Tag Archives: culture

How Hardcore Can Make You A Better Person

Bradley Walden of Emarosa
Bradley Walden of Emarosa

Anything can make you a better person if you let it. Scratch that. Rephrase: Anything can make you a better person if you work with it. Being the best “you” takes effort. Hardcore, as far as music genres go, is uniquely capable of aiding in that process.

Hardcore doesn’t initially sound pleasant or happy or pretty to anyone who hears it for the first time, and that’s not by accident. It’s abrasive and grating and loud for a purpose: To confront the things in life that aren’t necessarily pleasant or happy or pretty. To talk about issues other genres don’t talk about. Let yourself listen to it for a little while, allow the rough sounds to sink in and become familiar, and you start to understand. You begin to tap your fingers, to bang your head and to feel something–the reasons behind the screams. It becomes more and more clear that form, as it always does, reflects content, and that the sounds of raw emotion coupled with the meaning of thoughtful lyrics create music that is more than music. Hardcore—the songs, the lifestyle, and the code of ethics—is a powerful guide if you pay attention to what it has to say.

Look in the basement of your heart
There is a light that just went dark
Look through the wreckage to find reverie
There is a truth that we all must see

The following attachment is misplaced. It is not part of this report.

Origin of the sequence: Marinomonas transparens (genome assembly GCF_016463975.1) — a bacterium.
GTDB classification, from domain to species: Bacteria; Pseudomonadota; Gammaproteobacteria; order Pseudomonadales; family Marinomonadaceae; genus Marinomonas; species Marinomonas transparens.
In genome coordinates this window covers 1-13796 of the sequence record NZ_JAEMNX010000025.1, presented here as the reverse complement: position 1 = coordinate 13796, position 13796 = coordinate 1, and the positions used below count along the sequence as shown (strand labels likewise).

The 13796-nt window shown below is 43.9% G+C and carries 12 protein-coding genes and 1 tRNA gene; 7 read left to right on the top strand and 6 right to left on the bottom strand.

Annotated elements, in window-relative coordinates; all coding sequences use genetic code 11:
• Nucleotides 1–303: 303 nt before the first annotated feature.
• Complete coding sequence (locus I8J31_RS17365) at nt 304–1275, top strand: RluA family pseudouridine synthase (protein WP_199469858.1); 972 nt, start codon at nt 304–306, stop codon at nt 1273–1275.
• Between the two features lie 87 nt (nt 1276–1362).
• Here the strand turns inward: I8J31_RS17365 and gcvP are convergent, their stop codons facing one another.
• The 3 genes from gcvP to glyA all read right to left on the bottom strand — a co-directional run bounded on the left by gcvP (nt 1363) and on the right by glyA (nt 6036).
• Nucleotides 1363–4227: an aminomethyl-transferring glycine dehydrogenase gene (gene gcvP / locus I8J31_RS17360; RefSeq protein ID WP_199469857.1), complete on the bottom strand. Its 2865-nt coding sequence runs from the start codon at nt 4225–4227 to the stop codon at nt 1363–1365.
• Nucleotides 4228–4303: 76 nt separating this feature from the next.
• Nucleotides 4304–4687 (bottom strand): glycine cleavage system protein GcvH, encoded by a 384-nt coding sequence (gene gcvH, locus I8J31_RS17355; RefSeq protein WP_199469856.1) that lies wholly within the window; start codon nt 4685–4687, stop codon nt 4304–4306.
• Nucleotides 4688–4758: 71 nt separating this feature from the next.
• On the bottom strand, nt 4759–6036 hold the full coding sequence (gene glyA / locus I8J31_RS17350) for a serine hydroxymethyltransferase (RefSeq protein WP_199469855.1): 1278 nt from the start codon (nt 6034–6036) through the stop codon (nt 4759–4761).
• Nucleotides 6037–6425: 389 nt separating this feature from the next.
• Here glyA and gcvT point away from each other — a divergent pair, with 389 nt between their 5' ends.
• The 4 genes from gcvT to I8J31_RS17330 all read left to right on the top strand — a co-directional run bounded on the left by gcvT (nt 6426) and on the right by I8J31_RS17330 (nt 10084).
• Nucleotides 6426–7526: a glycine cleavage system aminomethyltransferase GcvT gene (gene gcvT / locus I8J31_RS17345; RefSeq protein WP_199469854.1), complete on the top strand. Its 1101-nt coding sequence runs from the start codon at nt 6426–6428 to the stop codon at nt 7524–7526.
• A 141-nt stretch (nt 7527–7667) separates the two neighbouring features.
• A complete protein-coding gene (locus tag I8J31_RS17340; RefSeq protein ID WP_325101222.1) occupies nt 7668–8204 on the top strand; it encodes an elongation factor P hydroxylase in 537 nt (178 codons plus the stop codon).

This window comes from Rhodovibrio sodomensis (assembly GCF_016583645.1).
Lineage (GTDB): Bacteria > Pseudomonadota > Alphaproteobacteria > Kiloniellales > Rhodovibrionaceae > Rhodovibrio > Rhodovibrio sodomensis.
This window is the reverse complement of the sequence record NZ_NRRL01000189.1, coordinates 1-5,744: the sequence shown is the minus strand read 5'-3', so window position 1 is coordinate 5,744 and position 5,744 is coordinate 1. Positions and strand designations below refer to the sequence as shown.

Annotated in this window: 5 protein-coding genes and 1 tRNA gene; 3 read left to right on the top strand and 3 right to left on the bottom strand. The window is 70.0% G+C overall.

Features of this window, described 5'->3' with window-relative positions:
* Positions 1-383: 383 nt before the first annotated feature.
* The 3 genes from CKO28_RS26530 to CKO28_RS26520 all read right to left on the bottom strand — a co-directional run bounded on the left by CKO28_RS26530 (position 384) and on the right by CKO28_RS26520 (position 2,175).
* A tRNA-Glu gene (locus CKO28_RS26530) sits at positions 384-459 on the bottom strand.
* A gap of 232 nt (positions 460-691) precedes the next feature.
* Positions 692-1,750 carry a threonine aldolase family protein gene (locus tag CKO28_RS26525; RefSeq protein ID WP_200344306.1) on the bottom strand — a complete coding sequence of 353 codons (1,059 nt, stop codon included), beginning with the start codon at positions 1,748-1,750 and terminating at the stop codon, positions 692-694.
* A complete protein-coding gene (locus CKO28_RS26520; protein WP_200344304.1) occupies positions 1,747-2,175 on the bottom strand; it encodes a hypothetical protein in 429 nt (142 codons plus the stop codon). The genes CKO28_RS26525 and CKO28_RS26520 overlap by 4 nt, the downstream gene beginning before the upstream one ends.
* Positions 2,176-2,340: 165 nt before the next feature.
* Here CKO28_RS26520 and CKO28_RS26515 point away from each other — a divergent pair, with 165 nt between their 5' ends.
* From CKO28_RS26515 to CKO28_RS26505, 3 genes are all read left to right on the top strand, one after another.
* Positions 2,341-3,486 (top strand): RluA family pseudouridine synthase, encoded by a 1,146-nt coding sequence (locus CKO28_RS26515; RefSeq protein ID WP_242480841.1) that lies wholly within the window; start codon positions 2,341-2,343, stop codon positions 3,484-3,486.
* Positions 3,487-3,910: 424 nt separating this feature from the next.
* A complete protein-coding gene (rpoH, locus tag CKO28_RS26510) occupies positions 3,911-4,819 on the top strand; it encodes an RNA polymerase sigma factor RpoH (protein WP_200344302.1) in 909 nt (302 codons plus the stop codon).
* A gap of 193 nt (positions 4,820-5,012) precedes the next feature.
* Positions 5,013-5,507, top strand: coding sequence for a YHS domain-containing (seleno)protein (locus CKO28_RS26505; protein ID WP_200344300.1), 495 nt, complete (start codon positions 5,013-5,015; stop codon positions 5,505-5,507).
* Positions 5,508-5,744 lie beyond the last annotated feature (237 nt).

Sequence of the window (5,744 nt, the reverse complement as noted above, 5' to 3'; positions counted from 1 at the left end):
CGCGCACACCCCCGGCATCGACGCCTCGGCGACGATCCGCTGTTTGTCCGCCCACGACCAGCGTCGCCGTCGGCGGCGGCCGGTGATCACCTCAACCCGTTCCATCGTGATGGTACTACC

— 
The Path,” Senses Fail (Renacer, 2013)

It’s no secret that hardcore deals with some of the more “negative” emotions. For this reason, it also tends to sound pretty harsh. These very characteristics that draw people to hardcore are what repel others from it. Usually, it’s a matter of how naturally comfortable or willing you are to sort through those kinds of emotions. And this is the first way hardcore can help you become a better person.

Hardcore provides a space for you to confront and work through suffering. Life is messy and troubling. Everyone has problems with it. It’s hard. Sometimes, though what you may want most is to forget about what bothers you, what you need most is to go through the pain; to “look in the basement of your heart,” as Senses Fail phrase it in their song, “The Path.” Hardcore music helps you realize the things that may feel bad or negative are just part of life. In a way, they’re not really negative at all. Hardcore not only sympathizes with you, but reminds you that it’s okay not to be okay sometimes. At the risk of sounding like a fortune cookie: From suffering comes strength, from self-reflection comes wisdom.